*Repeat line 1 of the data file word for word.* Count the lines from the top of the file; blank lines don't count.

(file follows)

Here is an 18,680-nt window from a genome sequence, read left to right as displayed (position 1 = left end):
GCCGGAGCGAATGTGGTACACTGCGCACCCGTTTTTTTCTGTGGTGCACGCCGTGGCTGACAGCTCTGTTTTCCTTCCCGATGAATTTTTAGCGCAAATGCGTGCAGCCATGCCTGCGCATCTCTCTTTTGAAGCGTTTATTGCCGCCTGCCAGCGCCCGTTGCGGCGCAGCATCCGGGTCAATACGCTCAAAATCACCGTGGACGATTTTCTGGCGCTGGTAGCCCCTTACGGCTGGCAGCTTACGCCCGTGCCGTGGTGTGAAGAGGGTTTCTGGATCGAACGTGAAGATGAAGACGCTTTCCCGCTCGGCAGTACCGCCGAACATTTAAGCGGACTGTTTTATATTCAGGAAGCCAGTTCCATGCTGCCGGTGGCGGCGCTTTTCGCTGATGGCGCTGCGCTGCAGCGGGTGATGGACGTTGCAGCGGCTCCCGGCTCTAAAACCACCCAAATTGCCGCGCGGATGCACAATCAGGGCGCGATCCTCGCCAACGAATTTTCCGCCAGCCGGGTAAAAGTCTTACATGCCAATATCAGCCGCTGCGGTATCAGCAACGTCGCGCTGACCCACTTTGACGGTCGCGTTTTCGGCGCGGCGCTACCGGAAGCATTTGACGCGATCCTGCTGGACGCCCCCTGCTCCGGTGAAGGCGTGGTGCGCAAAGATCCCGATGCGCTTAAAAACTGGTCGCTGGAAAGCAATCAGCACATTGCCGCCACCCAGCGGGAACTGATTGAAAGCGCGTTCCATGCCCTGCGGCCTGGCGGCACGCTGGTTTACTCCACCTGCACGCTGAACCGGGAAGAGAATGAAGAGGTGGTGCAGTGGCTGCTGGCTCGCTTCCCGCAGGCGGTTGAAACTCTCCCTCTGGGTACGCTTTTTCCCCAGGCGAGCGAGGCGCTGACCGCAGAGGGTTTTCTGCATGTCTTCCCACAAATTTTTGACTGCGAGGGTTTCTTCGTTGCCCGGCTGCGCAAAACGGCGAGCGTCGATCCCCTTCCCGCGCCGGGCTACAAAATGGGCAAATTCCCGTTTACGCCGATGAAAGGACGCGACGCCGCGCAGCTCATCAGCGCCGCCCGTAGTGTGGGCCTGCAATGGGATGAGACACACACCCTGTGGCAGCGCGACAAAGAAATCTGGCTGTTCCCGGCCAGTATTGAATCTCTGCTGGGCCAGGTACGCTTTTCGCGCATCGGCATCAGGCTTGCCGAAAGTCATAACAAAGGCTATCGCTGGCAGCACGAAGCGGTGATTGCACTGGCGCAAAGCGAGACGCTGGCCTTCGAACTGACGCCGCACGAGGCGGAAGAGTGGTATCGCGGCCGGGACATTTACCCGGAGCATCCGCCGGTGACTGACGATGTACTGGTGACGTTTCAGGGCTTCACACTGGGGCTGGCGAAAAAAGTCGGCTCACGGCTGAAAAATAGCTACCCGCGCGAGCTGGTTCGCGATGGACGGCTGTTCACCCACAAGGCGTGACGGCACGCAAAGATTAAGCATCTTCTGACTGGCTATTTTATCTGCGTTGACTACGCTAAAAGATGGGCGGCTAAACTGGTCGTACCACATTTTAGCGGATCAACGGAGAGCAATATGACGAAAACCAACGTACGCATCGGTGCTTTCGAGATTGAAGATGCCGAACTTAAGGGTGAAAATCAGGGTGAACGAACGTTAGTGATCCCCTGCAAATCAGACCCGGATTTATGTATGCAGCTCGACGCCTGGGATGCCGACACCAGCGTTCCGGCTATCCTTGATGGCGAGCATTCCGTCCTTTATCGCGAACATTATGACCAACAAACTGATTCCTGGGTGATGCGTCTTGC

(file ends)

Here is an 18,680-nt window from a genome sequence, read left to right as displayed (position 1 = left end):